short of war or the opening stages of a war when plans are nonexistent or
incomplete. The crisis nature of expeditionary operations proscribes extensive
planning, training, or preparation. Second, an expeditionary operation
involves a situation beyond the capabilities of forward-presence forces. Naval
presence missions, landings by routinely deployed amphibious units, or
expanded operations by land and air forces already operating in the theater of
operations, while important, do not fall within the definition of
expeditionary; however violent, these tasks constitute the raison d'etre of
such forces. Third, political objectives and constraints determine the
operation's measure of success and its conduct. Although not always clearly
articulated, political objectives govern the scope and nature of expeditionary
operations. In sum, expeditionary operations must mesh limited reaction time,
the necessity to deploy additional forces, and political limitations to be
      While specific situations differed markedly, and the world underwent
revolutionary changes, the nature of expeditionary operations between 1898 and
1992 remained remarkably consistent. Politically, two general eras framed
their conduct. Imperialism dominated the period from 1898 until World War II.
British, French, and American operations sought to maintain or increase
control of geographic areas. European nations strove to protect and subdue
colonies. Although colonialism continued to be anathema to most Americans,
their operations in Latin America and China belied a desire for economic, if
not political, control of the regions. After 1945, the Cold War and its
aftermath largely determined the objectives of expeditionary operations,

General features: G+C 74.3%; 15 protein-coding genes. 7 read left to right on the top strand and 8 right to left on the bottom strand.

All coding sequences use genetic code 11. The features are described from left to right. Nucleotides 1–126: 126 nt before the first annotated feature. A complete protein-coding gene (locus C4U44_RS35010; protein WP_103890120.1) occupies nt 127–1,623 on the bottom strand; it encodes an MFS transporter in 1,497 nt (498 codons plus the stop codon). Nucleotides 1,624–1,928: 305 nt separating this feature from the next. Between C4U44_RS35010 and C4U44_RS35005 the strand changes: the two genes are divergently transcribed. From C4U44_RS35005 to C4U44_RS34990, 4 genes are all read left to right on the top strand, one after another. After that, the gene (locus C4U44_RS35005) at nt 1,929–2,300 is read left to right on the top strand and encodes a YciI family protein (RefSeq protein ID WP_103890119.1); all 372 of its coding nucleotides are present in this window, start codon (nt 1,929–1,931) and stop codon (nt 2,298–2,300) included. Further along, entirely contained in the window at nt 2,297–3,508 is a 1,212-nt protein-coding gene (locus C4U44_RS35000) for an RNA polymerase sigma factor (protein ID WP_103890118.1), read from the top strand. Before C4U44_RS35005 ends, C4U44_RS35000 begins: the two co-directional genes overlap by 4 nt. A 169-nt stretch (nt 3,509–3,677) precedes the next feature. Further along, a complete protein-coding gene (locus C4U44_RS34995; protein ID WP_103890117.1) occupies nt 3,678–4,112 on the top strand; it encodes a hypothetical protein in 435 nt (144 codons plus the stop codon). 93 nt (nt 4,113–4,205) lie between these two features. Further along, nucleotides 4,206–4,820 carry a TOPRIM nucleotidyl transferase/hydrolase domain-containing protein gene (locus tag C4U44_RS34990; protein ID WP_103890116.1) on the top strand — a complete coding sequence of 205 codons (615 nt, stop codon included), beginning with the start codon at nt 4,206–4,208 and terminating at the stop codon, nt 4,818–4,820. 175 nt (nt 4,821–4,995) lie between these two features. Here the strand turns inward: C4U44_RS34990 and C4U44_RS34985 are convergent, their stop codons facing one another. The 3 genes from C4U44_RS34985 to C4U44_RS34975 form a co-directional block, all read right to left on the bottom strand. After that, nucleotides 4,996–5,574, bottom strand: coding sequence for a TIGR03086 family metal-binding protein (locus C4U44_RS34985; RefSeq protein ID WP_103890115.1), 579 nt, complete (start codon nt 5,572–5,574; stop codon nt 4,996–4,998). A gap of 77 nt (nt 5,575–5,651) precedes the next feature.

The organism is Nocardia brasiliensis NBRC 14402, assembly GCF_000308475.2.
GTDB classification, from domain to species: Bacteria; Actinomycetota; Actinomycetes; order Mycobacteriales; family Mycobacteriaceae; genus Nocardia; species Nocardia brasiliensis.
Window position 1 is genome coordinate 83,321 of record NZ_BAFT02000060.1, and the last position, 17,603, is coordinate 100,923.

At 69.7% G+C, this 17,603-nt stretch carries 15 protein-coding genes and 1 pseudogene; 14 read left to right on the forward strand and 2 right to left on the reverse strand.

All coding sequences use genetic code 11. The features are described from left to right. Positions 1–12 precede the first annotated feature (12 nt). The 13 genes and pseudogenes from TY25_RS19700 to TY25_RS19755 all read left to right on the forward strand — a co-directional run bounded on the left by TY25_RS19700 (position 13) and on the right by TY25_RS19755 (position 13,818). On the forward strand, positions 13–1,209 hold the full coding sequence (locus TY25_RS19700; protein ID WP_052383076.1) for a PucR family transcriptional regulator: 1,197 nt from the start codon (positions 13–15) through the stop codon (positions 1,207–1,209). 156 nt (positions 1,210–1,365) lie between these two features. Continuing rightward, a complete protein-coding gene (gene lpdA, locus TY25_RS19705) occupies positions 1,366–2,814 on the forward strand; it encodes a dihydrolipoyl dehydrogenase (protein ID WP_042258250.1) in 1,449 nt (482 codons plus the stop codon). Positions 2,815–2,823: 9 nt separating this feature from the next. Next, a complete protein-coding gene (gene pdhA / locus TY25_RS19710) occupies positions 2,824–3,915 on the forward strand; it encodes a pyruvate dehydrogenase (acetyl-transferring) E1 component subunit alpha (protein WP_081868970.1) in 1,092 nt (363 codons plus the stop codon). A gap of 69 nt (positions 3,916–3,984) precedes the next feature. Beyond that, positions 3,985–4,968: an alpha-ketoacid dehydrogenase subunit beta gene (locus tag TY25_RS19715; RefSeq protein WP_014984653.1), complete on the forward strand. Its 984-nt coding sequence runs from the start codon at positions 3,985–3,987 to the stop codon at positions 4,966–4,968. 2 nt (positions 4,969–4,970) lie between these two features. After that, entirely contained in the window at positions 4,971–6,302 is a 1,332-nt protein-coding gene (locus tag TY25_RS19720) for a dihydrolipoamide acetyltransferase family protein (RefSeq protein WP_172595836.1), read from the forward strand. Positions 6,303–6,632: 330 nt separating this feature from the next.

although the British and French persisted in their colonial interests. The
international political structure, however, seems to have little affected
strategic, operational, and tactical concepts and principles underpinning
expeditionary operations. In fact, the radical changes in the international
state system brought by World War II and, later, the end of the Cold War did
not diminish the propensity of nations to conduct expeditionary operations,
nor did it change their basic goals or approaches. Whether quelling unrest in
Haiti in 1915 or feeding starving civilians seven decades later, the
characteristics remained essentially the same.6
      Despite the large number of expeditions, certain fundamental strategic
concepts persisted. Political objectives centered on five basic missions-
restoring order, protecting national interests, punishing perceived insults or
transgressions, conducting initial combat operations at the outset of a war,
or providing humanitarian relief. Every expedition attempted to achieve one or
more. Significantly, nearly 90 percent sought to restore order or protect
national interests, aims that included both peacemaking and peacekeeping.
Practice taught that one usually embraced the other. American landing parties
in Haiti, Nicaragua, and the Dominican Republic during the first three decades
of this century forcibly established control over chaotic situations to
protect property and citizens. In some operations, particularly in recent
years, restoring order served as a precursor to other goals. Humanitarian
relief missions often included the necessity to gain and maintain control
before food or relief supplies could be distributed. While the most hazardous,
combat operations pursuant to a larger conflict proved to be a rarity for
expeditionary forces. Instead, most wartime combat occurred only after several
months of preparation and cannot be classified as expeditionary. Although